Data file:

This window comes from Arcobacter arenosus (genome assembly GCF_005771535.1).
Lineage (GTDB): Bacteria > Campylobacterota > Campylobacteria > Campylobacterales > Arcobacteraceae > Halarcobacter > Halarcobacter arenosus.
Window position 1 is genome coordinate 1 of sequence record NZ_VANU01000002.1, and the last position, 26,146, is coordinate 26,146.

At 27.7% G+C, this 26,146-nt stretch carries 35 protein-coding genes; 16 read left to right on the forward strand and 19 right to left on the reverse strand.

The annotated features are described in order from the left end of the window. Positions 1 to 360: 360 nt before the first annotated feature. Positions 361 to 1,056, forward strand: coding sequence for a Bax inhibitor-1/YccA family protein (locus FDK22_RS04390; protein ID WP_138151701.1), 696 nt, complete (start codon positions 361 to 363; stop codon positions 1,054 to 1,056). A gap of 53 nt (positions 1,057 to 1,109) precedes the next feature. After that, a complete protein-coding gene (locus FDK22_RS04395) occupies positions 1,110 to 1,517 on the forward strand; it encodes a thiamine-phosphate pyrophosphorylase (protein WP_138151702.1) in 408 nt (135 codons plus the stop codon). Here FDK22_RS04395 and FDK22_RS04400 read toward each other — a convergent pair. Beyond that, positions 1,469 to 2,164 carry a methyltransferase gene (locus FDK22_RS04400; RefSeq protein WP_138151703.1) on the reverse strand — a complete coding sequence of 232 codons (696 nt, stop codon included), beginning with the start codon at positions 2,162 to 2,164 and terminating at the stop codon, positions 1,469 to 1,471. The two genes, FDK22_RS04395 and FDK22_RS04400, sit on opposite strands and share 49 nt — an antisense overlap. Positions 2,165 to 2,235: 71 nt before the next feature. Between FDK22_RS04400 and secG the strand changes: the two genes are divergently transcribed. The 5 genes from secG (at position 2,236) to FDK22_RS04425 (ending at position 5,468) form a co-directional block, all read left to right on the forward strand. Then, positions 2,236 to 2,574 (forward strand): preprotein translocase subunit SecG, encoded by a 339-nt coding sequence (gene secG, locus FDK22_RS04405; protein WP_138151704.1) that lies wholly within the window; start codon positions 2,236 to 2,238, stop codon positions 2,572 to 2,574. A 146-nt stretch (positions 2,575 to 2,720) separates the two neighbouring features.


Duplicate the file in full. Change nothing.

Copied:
This window comes from Arcobacter arenosus (genome assembly GCF_005771535.1).
Lineage (GTDB): Bacteria > Campylobacterota > Campylobacteria > Campylobacterales > Arcobacteraceae > Halarcobacter > Halarcobacter arenosus.
Window position 1 is genome coordinate 1 of sequence record NZ_VANU01000002.1, and the last position, 26,146, is coordinate 26,146.

At 27.7% G+C, this 26,146-nt stretch carries 35 protein-coding genes; 16 read left to right on the forward strand and 19 right to left on the reverse strand.

The annotated features are described in order from the left end of the window. Positions 1 to 360: 360 nt before the first annotated feature. Positions 361 to 1,056, forward strand: coding sequence for a Bax inhibitor-1/YccA family protein (locus FDK22_RS04390; protein ID WP_138151701.1), 696 nt, complete (start codon positions 361 to 363; stop codon positions 1,054 to 1,056). A gap of 53 nt (positions 1,057 to 1,109) precedes the next feature. After that, a complete protein-coding gene (locus FDK22_RS04395) occupies positions 1,110 to 1,517 on the forward strand; it encodes a thiamine-phosphate pyrophosphorylase (protein WP_138151702.1) in 408 nt (135 codons plus the stop codon). Here FDK22_RS04395 and FDK22_RS04400 read toward each other — a convergent pair. Beyond that, positions 1,469 to 2,164 carry a methyltransferase gene (locus FDK22_RS04400; RefSeq protein WP_138151703.1) on the reverse strand — a complete coding sequence of 232 codons (696 nt, stop codon included), beginning with the start codon at positions 2,162 to 2,164 and terminating at the stop codon, positions 1,469 to 1,471. The two genes, FDK22_RS04395 and FDK22_RS04400, sit on opposite strands and share 49 nt — an antisense overlap. Positions 2,165 to 2,235: 71 nt before the next feature. Between FDK22_RS04400 and secG the strand changes: the two genes are divergently transcribed. The 5 genes from secG (at position 2,236) to FDK22_RS04425 (ending at position 5,468) form a co-directional block, all read left to right on the forward strand. Then, positions 2,236 to 2,574 (forward strand): preprotein translocase subunit SecG, encoded by a 339-nt coding sequence (gene secG, locus FDK22_RS04405; protein WP_138151704.1) that lies wholly within the window; start codon positions 2,236 to 2,238, stop codon positions 2,572 to 2,574. A 146-nt stretch (positions 2,575 to 2,720) separates the two neighbouring features.